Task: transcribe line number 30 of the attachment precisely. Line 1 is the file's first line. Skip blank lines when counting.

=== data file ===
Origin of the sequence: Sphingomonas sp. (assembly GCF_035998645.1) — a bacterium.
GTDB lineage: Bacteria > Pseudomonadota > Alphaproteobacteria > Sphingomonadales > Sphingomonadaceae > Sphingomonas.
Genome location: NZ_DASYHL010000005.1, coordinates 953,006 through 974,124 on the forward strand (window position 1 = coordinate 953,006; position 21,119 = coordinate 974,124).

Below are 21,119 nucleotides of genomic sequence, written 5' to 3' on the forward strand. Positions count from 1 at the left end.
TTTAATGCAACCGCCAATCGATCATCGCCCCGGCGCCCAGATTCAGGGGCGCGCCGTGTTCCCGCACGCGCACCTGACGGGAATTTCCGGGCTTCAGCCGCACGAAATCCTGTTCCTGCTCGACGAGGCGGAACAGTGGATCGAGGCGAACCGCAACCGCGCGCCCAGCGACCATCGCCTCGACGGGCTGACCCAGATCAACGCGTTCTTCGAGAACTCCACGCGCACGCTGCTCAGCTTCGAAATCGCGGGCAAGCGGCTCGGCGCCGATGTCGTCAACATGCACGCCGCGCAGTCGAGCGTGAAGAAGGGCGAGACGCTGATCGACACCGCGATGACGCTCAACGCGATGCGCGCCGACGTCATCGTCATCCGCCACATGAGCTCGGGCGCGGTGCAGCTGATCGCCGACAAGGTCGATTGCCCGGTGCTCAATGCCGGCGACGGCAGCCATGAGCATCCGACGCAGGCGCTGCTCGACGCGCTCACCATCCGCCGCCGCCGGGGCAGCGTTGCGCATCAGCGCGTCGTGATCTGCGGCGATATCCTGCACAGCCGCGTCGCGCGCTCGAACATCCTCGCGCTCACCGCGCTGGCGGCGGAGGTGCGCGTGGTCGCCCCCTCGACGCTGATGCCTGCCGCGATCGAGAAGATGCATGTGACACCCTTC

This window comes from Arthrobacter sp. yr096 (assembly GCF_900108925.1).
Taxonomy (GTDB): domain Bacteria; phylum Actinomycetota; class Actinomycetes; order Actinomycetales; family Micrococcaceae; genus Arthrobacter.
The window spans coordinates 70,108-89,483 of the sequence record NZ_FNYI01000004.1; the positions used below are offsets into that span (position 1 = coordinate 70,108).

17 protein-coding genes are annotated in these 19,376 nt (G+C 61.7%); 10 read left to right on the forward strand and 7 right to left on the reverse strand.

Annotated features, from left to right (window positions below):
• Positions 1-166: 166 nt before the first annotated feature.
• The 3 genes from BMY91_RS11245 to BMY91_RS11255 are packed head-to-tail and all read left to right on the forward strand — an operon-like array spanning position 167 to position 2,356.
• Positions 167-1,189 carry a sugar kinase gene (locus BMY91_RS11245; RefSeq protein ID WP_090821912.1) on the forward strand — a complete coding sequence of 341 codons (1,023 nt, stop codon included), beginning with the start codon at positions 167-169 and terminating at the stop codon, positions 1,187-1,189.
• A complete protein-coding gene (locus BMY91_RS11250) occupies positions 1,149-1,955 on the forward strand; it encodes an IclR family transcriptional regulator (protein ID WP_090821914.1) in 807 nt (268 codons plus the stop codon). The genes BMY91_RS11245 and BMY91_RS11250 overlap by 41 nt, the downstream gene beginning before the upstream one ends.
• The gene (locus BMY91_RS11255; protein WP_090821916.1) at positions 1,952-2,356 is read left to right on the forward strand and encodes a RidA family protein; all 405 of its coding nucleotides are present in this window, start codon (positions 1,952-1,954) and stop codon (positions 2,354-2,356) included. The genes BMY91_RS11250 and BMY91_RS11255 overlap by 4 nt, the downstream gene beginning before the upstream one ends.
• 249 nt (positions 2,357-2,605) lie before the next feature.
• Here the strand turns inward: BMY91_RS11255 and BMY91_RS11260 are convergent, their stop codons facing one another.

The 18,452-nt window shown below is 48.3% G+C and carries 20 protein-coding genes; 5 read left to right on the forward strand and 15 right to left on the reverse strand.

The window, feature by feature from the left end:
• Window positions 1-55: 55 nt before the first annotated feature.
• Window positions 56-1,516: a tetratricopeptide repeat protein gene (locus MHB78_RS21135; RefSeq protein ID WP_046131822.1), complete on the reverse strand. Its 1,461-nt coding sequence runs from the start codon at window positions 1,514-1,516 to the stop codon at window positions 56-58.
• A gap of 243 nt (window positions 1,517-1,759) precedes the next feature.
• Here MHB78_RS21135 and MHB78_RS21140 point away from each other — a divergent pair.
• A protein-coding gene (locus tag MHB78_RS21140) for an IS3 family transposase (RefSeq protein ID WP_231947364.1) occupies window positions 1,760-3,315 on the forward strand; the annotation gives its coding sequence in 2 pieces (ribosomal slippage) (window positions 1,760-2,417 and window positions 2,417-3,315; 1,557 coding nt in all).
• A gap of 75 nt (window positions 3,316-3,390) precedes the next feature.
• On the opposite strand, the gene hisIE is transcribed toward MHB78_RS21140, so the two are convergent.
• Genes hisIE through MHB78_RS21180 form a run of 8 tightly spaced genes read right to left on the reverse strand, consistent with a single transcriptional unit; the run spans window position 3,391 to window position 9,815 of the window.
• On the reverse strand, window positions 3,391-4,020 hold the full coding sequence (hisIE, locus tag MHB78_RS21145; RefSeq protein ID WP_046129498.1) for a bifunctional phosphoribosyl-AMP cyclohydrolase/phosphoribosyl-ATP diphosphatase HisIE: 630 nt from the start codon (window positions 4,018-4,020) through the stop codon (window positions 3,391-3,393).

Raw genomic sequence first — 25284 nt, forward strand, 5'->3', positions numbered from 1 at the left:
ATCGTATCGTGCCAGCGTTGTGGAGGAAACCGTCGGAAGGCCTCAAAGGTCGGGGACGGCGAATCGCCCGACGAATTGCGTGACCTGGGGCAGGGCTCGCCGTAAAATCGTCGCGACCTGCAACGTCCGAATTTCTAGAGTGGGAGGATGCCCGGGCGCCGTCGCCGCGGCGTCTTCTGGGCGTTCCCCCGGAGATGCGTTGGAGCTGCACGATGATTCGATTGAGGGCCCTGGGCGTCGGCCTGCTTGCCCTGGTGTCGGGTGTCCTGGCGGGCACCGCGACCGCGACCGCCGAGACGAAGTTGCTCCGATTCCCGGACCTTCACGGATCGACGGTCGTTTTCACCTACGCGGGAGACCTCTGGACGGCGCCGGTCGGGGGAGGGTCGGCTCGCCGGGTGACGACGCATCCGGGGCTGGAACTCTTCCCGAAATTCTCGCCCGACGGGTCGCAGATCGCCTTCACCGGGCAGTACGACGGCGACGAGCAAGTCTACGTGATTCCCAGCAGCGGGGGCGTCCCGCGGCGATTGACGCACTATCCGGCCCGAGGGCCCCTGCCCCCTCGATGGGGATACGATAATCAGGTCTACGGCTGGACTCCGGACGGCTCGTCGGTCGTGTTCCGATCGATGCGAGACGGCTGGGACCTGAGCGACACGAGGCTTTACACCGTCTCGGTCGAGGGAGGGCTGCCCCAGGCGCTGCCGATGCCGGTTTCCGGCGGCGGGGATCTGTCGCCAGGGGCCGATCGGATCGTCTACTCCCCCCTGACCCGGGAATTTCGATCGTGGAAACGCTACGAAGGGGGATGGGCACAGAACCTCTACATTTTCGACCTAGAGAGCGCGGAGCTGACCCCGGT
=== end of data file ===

ATCGTATCGTGCCAGCGTTGTGGAGGAAACCGTCGGAAGGCCTCAAAGGTCGGGGACGGCGAATCGCCCGACGAATTGCGTGACCTGGGGCAGGGCTCGCCGTAAAATCGTCGCGACCTGCAACGTCCGAATTTCTAGAGTGGGAGGATGCCCGGGCGCCGTCGCCGCGGCGTCTTCTGGGCGTTCCCCCGGAGATGCGTTGGAGCTGCACGATGATTCGATTGAGGGCCCTGGGCGTCGGCCTGCTTGCCCTGGTGTCGGGTGTCCTGGCGGGCACCGCGACCGCGACCGCCGAGACGAAGTTGCTCCGATTCCCGGACCTTCACGGATCGACGGTCGTTTTCACCTACGCGGGAGACCTCTGGACGGCGCCGGTCGGGGGAGGGTCGGCTCGCCGGGTGACGACGCATCCGGGGCTGGAACTCTTCCCGAAATTCTCGCCCGACGGGTCGCAGATCGCCTTCACCGGGCAGTACGACGGCGACGAGCAAGTCTACGTGATTCCCAGCAGCGGGGGCGTCCCGCGGCGATTGACGCACTATCCGGCCCGAGGGCCCCTGCCCCCTCGATGGGGATACGATAATCAGGTCTACGGCTGGACTCCGGACGGCTCGTCGGTCGTGTTCCGATCGATGCGAGACGGCTGGGACCTGAGCGACACGAGGCTTTACACCGTCTCGGTCGAGGGAGGGCTGCCCCAGGCGCTGCCGATGCCGGTTTCCGGCGGCGGGGATCTGTCGCCAGGGGCCGATCGGATCGTCTACTCCCCCCTGACCCGGGAATTTCGATCGTGGAAACGCTACGAAGGGGGATGGGCACAGAACCTCTACATTTTCGACCTAGAGAGCGCGGAGCTGACCCCGGT